Landlord's Super Preview

Written by Rick Lane

June 5, 2020 | 09:03

Tags: #animal-crossing #landlords-super #life-simulation

Companies: #minskworks

Price: £15.49

Developer: Minskworks

Publisher: The Yogscast

Platform: PC

Landlord’s Super is a love-letter to British mediocrity. It’s both an homage to and a timely reminder of the bleakest and most miserable elements of our culture, elements that we not only readily accept, but often take a bizarre pride in. It’s about building a crap house in a crap town, making crap money from a crap job and drinking crap beer from a crap pub.

Developed by Jalopy creator Greg Pryjmachuk, Landlord’s Super is set in 1983, and takes place in the recession-stricken northern town of Sheffingham. Your character is the “lucky” recipient of a Right-to-Buy council house that more closely resembles a council tip, a rotting pile of four half-finished walls that you need to transform into the house of your dreams, which is to say, habitable.

Fixing up your house involves a whole bunch of different processes, from laying foundations to building walls, re-tiling the roof, and plastering the interior. You’ll need to acquire all the basic tools and resources, mix concrete for the floors and mortar for the walls. Imagine Animal Crossing was set in Burnley, and you’ve got a fair idea of what Landlord’s Super is like. 

We’ll discuss the minutiae of your construction project shortly. But actually, building the house is only the start of your problems. Sheffingham is one of the many victims of Britain’s economic transition from a country of industry into a front for laundering the money of Russian oligarchs, and the town is in the grip of a deep recession. You’re skint, everyone else is skint, and the only job available to you is washing pots at the local pub, which pays a measly £4 per hour.

Buying all the gear you need to do up your house is going to take donkey’s years. Luckily for you, then, that you bump into Scouse Jimmy. Scouse is Sheffingham’s Del Boy, a chancer who you first encounter trying to break into your site, but who quickly becomes your self-made guru. Not only does he provide detailed instructions on how to approach each element of your construction, he also knows where one might “quasi-legally” acquire the appropriate building materials, whether it’s sand and cement from around the back of number 9, or bricks from the pub wall that was knocked down by a local drunk-driver.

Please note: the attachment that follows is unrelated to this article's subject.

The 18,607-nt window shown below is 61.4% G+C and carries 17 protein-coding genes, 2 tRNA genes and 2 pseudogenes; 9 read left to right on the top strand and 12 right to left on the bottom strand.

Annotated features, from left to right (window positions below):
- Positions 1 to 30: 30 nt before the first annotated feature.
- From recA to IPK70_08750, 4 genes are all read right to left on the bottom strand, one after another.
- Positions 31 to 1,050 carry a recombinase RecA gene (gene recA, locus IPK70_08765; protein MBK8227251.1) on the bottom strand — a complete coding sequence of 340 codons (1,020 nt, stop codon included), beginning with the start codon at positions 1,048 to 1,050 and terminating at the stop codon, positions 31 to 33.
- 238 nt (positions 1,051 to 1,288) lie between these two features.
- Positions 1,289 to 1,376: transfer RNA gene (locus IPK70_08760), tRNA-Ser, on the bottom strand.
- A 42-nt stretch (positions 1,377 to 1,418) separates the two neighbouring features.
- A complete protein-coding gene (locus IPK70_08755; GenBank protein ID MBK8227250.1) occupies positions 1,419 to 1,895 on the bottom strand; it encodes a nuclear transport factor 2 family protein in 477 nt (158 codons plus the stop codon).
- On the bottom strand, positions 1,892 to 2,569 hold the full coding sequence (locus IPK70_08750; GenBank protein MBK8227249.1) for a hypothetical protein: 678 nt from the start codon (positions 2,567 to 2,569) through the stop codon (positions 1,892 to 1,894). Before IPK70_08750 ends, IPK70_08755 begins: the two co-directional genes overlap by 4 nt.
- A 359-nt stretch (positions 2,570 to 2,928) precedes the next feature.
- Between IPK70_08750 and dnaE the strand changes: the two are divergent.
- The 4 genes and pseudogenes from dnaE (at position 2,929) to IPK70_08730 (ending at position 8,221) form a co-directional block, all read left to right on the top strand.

Each in-game “day” lasts about ten minutes, and while you’re free to do whatever you like in that time, you have a limited amount of energy with which to do it. You might want to head to the pub and put in a dishwashing shift so you can buy some basic tools. Alternatively, you might head over to a derelict factory and see if you can’t lift some building supplies and/or valuable scrap to sell to the rag-and-bone man. Or you might just want to head down to the pub and neck a few pints, which will refill your energy bar, but also get you drunk in the process.

Eventually, you’ll acquire enough supplies to finish a portion of your house. The construction simulation of Landlord’s Super is impressively complex. When you’re mixing concrete or mortar, you need to combine ingredients in the right amounts, otherwise you’ll end up with grey water or sticky sand. Similarly, when you’re laying bricks, you need to make sure the mortar is flat so that your bricks line-up correctly. Get it wrong, and you may have to demolish the part of the house you’ve just built so you can build it right this time, forcing you to do more pub shifts to acquire the money you need for resources.

Despite still being very much at the “Early” part of Early Access, the core loop of Landlord’s Super is pretty enjoyable, skivvying around town with your wheelbarrow for resources, slowly watching your house come together. Also, as a northerner myself, I’m impressed by how Minskworks has captured the grim mundanity of your average northern town. From the squat brick pub that has the aura of an 18th Century naval fort, to the sloping streets of browny-red terraced houses, Sheffingham is a perfect encapsulation of all the formerly industrial towns I visited growing up, Bury, Bolton, Stockport, Preston. There’s bits of all of them in Sheffingham.

There are a couple of fairly obvious issues that need to be resolved between now and release. Moving stuff around in the wheelbarrow can be frustrating, as you can only put a few things in it before the in-game physics starts tossing objects back out like a grouchy toddler throwing her dummy out the pram. Landlord’s Super also has an interesting inventory system where key objects like tools and your notebook are physically on your person, and you access them by looking down. Unfortunately, it can often be difficult to highlight the right object, and I think having assigned keys as an alternative would alleviate some of the frustration.

Depending on how efficient a builder you are, Landlord’s Super currently offers a pleasant five-to-10 hours of house construction, beer consumption, and low-level crime. Minskworks plan to add more breath to your construction project (such as being able to decorate and furnish the interior) and more interactions opportunities with Sheffingham itself. Be assured that we’ll send a building inspector around once the project is finished.

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